Saturday, October 04, 2014

Sharing Our Story

I almost titled this post "Sharing My Story," but realized that this is much bigger than me. Today I had the honor of speaking at the Peter A. Kaylor Lung Cancer Walk in Allegan, Michigan. I know how lucky I am to be able to speak out about this disease, when so many others who have gone before me are no longer able to do so.

This was what I had to say about my one year, four months, and five days (so far) of living with lung cancer.

~ ~ ~ ~ ~

It started with a cough that wouldn’t go away. But everybody I knew had a cold, so it didn’t seem like a big deal. I started to feel a little better, but before long I had another chest cold. And I was exhausted, but I was in grad school full time, working, and raising a 4 year old and infant twins. Who wouldn’t be exhausted?!? But my breathing kept getting worse, so the doctor thought it was a return of my childhood asthma. We tried one medication, then another, then another. But I kept getting worse. Finally, in May of 2013 they sent me for a chest CT scan to see if there was something else going on. There was. The scan revealed a large mass in my left lung, that had wrapped all around and had caused my lung to partially collapse. A biopsy confirmed that it was lung cancer, and further testing showed that the cancer had spread to the other lung, my spine, my hip, my ribs, my shoulder blade, and my liver. I was unequivocally stage IV, inoperable, at age 37.

At that time, I thought it was impossible for a nonsmoker to get lung cancer. Clearly, I was very wrong.

So I began 4 months of chemotherapy. July, August, September, October, I struggled with side effects and tried to spend as much time with my family as humanly possible, to “make memories” as my social worker advised. I got to see my little girls learn to ride tricycles, and I got to see my son start kindergarten. The amazing thing was that as the summer progressed, my breathing started getting better. I was able to climb upstairs and kiss my son goodnight again. I was able to walk around carrying my little girls. And then the scans confirmed it: the chemo was working, and my cancer was shrinking. But as October rolled around, a question loomed: what next? The cancer was shrinking, but not gone, and a person can only tolerate so much chemo before the toxic side effects become too damaging. We discussed what they call “maintenance” chemo, a lower dose of chemo that they can give for as long as the patient can tolerate it, to try and keep the cancer at bay.

Meanwhile, the shock of having stage IV cancer was starting to wear off, and my thirst for knowledge had kicked back in. I started reading about personalized medicine, where they can test the tumor and figure out what went wrong to cause the cancer, called the cancer “driver.” My oncologist had tested me for two common ones, but my obsessive reading and research revealed that there are several other rare ones that can be tested for. I asked my oncologist for further testing and on October 31 – Halloween – I got the wonderful, game changing news that we had discovered what went wrong to cause my cancer, and that there is a drug to treat it. In November, I started on a brand new drug called Xalkori. I have been taking this medicine – two pills a day – for 11 months, and currently I have no evidence of active cancer anywhere in my body.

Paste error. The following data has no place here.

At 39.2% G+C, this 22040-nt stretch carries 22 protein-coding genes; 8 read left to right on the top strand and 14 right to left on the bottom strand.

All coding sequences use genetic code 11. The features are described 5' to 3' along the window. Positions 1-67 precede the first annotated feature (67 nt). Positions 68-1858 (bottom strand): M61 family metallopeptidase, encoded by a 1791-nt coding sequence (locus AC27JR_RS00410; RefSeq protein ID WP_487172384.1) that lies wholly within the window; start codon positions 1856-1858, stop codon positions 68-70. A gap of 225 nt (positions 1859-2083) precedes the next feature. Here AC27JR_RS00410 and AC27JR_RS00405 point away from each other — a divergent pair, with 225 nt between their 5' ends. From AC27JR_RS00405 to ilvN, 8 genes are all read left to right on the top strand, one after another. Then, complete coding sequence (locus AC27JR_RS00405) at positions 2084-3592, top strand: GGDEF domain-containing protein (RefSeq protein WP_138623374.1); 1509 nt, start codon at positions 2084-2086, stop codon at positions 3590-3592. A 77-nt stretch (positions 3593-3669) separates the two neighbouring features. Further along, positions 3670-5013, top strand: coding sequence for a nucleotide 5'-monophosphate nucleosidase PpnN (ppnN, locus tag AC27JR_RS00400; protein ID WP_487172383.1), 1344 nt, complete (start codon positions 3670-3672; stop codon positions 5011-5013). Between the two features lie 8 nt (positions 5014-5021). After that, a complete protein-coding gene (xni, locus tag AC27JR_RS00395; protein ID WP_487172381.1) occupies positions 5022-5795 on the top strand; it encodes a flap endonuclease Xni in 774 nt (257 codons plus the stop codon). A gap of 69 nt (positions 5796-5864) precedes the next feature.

But I know the battle isn’t over. My wonder drug is amazing, and I am thankful for the good quality of life I have now. I still have side effects, but they are not as bad as chemo. However, I know that my cancer will eventually become resistant to this treatment, that my cancer will figure out a way around my super drug. If/when that time comes, I will pursue other treatments, plans B, C, D, and so on. I have stage IV cancer, I will always be in treatment.

To say that this past year has been life-changing is quite an understatement. I certainly appreciate things more than I used to, and I think I have gotten even bolder and more outspoken than I used to be, if that is possible. And I have connected with a whole lung cancer community full of incredibly strong and wonderful people, who I now consider my “lung cancer family.” Sadly, I have learned that this disease can strike absolutely anybody.

There’s Craig, diagnosed at age 60
Janet, diagnosed at age 55
Mark, age 47
Lisa, age 41
Molly, age 39
Samantha, age 33
Emily, age 28
Burton, age 23
and Corey, age 22

The thing we all have in common is that we were all diagnosed at stage IV. Stage IV. The other thing we all have in common? None of us deserved this.

Here are some sobering facts:
  • Lung cancer is the second leading cause of all deaths in the US.
  • Lung cancer kills almost 2x as many women as breast cancer and 3x as many men as prostate cancer.
  • Lung cancer in never smokers is 6th leading cause of US cancer deaths.
And yet, I chose to remain hopeful. I know that I am one of the lucky ones. Things are changing fast in cancer research. If I would have gotten this a few years earlier, I probably wouldn’t be here today. If I hadn’t pushed to get more testing done on my tumor, I might not be here today. Chalk it up to stubbornness, perseverance, or just dumb luck, I am very thankful to be here talking to you today.

I am alive because of research. There are some really exciting discoveries going on out there and some amazing things coming down the pike. My goal is to stick around long enough to see them.

Saturday, September 27, 2014

Save a Breath

Next Saturday I have the honor of speaking at the Peter A. Kaylor Lung Cancer Walk in Allegan, Michigan. Peter Kaylor was diagnosed with stage IV lung cancer in October of 2012, at which point the cancer had already spread to his lymph nodes, heart, and brain. He was given 4 weeks to live. Despite this terrible prognosis, he soldiered through chemotherapy and radiation and lived for over 5 month, celebrating the holidays with his family and sharing many memories that they hold dear.